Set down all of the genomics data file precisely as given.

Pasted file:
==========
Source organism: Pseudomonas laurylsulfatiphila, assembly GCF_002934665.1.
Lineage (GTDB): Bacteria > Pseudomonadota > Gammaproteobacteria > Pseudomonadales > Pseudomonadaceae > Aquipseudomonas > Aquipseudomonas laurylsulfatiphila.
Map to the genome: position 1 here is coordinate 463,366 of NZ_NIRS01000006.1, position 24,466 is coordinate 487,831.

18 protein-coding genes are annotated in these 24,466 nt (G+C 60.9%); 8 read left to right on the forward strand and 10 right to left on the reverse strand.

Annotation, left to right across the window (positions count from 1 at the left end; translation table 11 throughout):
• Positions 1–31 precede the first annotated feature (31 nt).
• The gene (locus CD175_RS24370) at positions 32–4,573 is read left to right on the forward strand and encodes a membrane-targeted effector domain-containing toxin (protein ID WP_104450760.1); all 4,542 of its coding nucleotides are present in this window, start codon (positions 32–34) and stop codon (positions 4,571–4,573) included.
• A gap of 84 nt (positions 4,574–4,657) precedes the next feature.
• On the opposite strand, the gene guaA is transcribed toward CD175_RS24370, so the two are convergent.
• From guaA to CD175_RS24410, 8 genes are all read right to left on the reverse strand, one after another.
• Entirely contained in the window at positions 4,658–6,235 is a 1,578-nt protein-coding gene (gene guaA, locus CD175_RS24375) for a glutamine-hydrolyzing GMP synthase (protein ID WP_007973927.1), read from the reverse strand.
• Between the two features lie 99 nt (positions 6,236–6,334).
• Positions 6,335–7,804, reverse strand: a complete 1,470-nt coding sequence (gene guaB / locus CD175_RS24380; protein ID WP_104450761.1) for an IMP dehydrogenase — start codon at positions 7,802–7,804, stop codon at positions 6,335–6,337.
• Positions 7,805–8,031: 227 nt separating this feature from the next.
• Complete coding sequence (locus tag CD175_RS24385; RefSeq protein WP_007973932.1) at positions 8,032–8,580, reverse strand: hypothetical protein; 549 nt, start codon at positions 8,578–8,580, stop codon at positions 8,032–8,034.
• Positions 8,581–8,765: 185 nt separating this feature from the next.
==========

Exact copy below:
Source organism: Pseudomonas laurylsulfatiphila, assembly GCF_002934665.1.
Lineage (GTDB): Bacteria > Pseudomonadota > Gammaproteobacteria > Pseudomonadales > Pseudomonadaceae > Aquipseudomonas > Aquipseudomonas laurylsulfatiphila.
Map to the genome: position 1 here is coordinate 463,366 of NZ_NIRS01000006.1, position 24,466 is coordinate 487,831.

18 protein-coding genes are annotated in these 24,466 nt (G+C 60.9%); 8 read left to right on the forward strand and 10 right to left on the reverse strand.

Annotation, left to right across the window (positions count from 1 at the left end; translation table 11 throughout):
• Positions 1–31 precede the first annotated feature (31 nt).
• The gene (locus CD175_RS24370) at positions 32–4,573 is read left to right on the forward strand and encodes a membrane-targeted effector domain-containing toxin (protein ID WP_104450760.1); all 4,542 of its coding nucleotides are present in this window, start codon (positions 32–34) and stop codon (positions 4,571–4,573) included.
• A gap of 84 nt (positions 4,574–4,657) precedes the next feature.
• On the opposite strand, the gene guaA is transcribed toward CD175_RS24370, so the two are convergent.
• From guaA to CD175_RS24410, 8 genes are all read right to left on the reverse strand, one after another.
• Entirely contained in the window at positions 4,658–6,235 is a 1,578-nt protein-coding gene (gene guaA, locus CD175_RS24375) for a glutamine-hydrolyzing GMP synthase (protein ID WP_007973927.1), read from the reverse strand.
• Between the two features lie 99 nt (positions 6,236–6,334).
• Positions 6,335–7,804, reverse strand: a complete 1,470-nt coding sequence (gene guaB / locus CD175_RS24380; protein ID WP_104450761.1) for an IMP dehydrogenase — start codon at positions 7,802–7,804, stop codon at positions 6,335–6,337.
• Positions 7,805–8,031: 227 nt separating this feature from the next.
• Complete coding sequence (locus tag CD175_RS24385; RefSeq protein WP_007973932.1) at positions 8,032–8,580, reverse strand: hypothetical protein; 549 nt, start codon at positions 8,578–8,580, stop codon at positions 8,032–8,034.
• Positions 8,581–8,765: 185 nt separating this feature from the next.